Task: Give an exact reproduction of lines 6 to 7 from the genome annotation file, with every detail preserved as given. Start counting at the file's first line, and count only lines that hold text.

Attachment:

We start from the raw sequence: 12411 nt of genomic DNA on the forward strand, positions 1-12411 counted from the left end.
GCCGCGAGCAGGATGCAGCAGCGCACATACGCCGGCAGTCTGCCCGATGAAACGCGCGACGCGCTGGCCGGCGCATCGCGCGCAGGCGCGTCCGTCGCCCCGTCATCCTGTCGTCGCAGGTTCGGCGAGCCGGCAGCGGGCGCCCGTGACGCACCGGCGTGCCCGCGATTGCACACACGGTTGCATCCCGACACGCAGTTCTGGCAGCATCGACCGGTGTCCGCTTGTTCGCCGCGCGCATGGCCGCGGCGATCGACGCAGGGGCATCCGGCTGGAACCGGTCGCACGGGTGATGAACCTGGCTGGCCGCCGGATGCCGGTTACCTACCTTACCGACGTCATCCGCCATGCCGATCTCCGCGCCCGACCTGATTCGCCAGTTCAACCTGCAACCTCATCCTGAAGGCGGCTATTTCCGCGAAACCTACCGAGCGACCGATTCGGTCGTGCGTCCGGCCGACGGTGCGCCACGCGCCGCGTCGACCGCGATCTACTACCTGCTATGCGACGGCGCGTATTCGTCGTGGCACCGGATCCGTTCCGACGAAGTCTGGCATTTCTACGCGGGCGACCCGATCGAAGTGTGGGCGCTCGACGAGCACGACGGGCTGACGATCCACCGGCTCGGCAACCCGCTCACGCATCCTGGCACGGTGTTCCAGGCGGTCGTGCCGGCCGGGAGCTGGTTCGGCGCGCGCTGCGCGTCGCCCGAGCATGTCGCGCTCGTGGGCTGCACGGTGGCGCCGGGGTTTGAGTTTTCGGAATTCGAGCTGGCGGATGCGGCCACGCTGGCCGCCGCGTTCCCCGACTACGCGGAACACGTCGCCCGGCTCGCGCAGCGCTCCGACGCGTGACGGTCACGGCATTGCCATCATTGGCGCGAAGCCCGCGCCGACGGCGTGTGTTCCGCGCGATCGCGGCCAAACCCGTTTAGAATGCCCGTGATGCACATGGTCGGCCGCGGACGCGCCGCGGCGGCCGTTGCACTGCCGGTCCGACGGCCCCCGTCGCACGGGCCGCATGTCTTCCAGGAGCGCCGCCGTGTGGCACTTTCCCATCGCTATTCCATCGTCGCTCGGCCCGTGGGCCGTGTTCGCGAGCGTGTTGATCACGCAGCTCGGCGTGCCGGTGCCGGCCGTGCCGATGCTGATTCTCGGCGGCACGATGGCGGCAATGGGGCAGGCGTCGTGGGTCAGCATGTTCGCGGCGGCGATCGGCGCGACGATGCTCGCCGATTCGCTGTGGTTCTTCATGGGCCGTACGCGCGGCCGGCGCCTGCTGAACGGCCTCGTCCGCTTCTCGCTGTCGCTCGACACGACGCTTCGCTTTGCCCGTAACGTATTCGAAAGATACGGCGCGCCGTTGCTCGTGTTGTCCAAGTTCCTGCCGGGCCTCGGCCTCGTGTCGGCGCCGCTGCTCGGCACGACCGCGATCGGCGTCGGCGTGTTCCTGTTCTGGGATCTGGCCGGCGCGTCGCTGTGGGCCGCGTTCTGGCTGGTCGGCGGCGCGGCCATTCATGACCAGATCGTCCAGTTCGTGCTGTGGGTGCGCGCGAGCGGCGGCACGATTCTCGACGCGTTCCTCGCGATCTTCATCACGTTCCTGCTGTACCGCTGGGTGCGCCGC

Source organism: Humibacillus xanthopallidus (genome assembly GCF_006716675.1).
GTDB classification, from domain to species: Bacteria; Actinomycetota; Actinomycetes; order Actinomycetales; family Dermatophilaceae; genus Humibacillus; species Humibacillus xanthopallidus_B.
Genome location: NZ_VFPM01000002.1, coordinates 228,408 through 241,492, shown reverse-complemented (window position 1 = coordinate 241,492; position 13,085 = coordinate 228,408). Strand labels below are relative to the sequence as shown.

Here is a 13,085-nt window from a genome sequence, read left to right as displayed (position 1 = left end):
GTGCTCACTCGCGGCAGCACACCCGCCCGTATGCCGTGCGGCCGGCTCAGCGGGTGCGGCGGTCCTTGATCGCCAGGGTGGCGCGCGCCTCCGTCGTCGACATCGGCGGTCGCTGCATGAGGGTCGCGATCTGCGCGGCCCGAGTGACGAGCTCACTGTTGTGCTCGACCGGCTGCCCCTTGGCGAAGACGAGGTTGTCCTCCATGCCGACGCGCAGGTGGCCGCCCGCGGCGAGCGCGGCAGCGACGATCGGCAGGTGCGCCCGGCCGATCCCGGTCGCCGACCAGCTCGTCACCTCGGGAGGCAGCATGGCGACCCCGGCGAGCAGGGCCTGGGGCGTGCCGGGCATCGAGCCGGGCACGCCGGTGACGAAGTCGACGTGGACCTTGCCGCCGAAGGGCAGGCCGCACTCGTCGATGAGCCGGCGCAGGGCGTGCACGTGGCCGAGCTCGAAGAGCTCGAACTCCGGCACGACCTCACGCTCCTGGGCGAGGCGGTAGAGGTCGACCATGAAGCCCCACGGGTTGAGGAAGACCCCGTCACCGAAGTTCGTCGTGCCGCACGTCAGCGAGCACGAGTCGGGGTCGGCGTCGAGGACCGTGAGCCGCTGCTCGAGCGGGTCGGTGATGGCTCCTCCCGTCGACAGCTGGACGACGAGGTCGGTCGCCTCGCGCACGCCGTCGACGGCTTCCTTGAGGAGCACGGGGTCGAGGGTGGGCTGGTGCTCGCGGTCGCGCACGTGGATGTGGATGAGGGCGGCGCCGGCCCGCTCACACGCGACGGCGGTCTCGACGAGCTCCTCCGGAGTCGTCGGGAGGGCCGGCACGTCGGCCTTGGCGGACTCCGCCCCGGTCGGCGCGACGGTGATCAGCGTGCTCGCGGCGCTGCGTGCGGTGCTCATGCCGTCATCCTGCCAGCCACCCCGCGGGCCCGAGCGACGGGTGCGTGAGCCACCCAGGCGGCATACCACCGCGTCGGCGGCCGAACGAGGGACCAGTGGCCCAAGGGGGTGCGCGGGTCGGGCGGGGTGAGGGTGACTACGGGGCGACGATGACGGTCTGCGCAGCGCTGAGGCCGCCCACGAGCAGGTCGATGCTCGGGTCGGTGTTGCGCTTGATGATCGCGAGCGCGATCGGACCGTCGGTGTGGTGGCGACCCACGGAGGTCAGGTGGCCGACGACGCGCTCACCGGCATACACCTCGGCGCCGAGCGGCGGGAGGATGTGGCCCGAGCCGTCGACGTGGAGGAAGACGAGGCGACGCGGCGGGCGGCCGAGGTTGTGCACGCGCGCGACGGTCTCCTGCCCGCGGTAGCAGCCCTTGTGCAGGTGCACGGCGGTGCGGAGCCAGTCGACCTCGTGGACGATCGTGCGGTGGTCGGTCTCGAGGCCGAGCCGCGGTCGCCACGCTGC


Here is a 13,085-nt window from a genome sequence, read left to right as displayed (position 1 = left end):
GTGCTCACTCGCGGCAGCACACCCGCCCGTATGCCGTGCGGCCGGCTCAGCGGGTGCGGCGGTCCTTGATCGCCAGGGTGGCGCGCGCCTCCGTCGTCGACATCGGCGGTCGCTGCATGAGGGTCGCGATCTGCGCGGCCCGAGTGACGAGCTCACTGTTGTGCTCGACCGGCTGCCCCTTGGCGAAGACGAGGTTGTCCTCCATGCCGACGCGCAGGTGGCCGCCCGCGGCGAGCGCGGCAGCGACGATCGGCAGGTGCGCCCGGCCGATCCCGGTCGCCGACCAGCTCGTCACCTCGGGAGGCAGCATGGCGACCCCGGCGAGCAGGGCCTGGGGCGTGCCGGGCATCGAGCCGGGCACGCCGGTGACGAAGTCGACGTGGACCTTGCCGCCGAAGGGCAGGCCGCACTCGTCGATGAGCCGGCGCAGGGCGTGCACGTGGCCGAGCTCGAAGAGCTCGAACTCCGGCACGACCTCACGCTCCTGGGCGAGGCGGTAGAGGTCGACCATGAAGCCCCACGGGTTGAGGAAGACCCCGTCACCGAAGTTCGTCGTGCCGCACGTCAGCGAGCACGAGTCGGGGTCGGCGTCGAGGACCGTGAGCCGCTGCTCGAGCGGGTCGGTGATGGCTCCTCCCGTCGACAGCTGGACGACGAGGTCGGTCGCCTCGCGCACGCCGTCGACGGCTTCCTTGAGGAGCACGGGGTCGAGGGTGGGCTGGTGCTCGCGGTCGCGCACGTGGATGTGGATGAGGGCGGCGCCGGCCCGCTCACACGCGACGGCGGTCTCGACGAGCTCCTCCGGAGTCGTCGGGAGGGCCGGCACGTCGGCCTTGGCGGACTCCGCCCCGGTCGGCGCGACGGTGATCAGCGTGCTCGCGGCGCTGCGTGCGGTGCTCATGCCGTCATCCTGCCAGCCACCCCGCGGGCCCGAGCGACGGGTGCGTGAGCCACCCAGGCGGCATACCACCGCGTCGGCGGCCGAACGAGGGACCAGTGGCCCAAGGGGGTGCGCGGGTCGGGCGGGGTGAGGGTGACTACGGGGCGACGATGACGGTCTGCGCAGCGCTGAGGCCGCCCACGAGCAGGTCGATGCTCGGGTCGGTGTTGCGCTTGATGATCGCGAGCGCGATCGGACCGTCGGTGTGGTGGCGACCCACGGAGGTCAGGTGGCCGACGACGCGCTCACCGGCATACACCTCGGCGCCGAGCGGCGGGAGGATGTGGCCCGAGCCGTCGACGTGGAGGAAGACGAGGCGACGCGGCGGGCGGCCGAGGTTGTGCACGCGCGCGACGGTCTCCTGCCCGCGGTAGCAGCCCTTGTGCAGGTGCACGGCGGTGCGGAGCCAGTCGACCTCGTGGACGATCGTGCGGTGGTCGGTCTCGAGGCCGAGCCGCGGTCGCCACGCTGC